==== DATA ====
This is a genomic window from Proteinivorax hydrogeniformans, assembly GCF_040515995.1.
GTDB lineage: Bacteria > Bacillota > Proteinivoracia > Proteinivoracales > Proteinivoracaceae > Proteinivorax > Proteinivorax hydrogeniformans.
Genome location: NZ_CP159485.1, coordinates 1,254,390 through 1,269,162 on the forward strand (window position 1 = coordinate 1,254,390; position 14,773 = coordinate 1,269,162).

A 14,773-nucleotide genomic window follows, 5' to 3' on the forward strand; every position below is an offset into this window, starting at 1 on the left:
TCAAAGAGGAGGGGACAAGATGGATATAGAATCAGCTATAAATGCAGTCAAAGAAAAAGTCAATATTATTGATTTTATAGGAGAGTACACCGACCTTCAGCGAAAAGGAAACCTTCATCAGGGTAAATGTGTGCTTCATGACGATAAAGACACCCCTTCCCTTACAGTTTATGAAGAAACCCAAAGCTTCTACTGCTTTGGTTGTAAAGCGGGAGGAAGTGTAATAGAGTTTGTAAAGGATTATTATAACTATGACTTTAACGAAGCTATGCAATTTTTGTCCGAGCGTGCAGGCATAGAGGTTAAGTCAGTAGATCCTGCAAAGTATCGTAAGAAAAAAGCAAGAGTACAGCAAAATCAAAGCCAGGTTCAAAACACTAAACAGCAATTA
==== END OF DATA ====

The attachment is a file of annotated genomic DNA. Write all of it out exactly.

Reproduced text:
This is a genomic window from Proteinivorax hydrogeniformans, assembly GCF_040515995.1.
GTDB lineage: Bacteria > Bacillota > Proteinivoracia > Proteinivoracales > Proteinivoracaceae > Proteinivorax > Proteinivorax hydrogeniformans.
Genome location: NZ_CP159485.1, coordinates 1,254,390 through 1,269,162 on the forward strand (window position 1 = coordinate 1,254,390; position 14,773 = coordinate 1,269,162).

A 14,773-nucleotide genomic window follows, 5' to 3' on the forward strand; every position below is an offset into this window, starting at 1 on the left:
TCAAAGAGGAGGGGACAAGATGGATATAGAATCAGCTATAAATGCAGTCAAAGAAAAAGTCAATATTATTGATTTTATAGGAGAGTACACCGACCTTCAGCGAAAAGGAAACCTTCATCAGGGTAAATGTGTGCTTCATGACGATAAAGACACCCCTTCCCTTACAGTTTATGAAGAAACCCAAAGCTTCTACTGCTTTGGTTGTAAAGCGGGAGGAAGTGTAATAGAGTTTGTAAAGGATTATTATAACTATGACTTTAACGAAGCTATGCAATTTTTGTCCGAGCGTGCAGGCATAGAGGTTAAGTCAGTAGATCCTGCAAAGTATCGTAAGAAAAAAGCAAGAGTACAGCAAAATCAAAGCCAGGTTCAAAACACTAAACAGCAATTA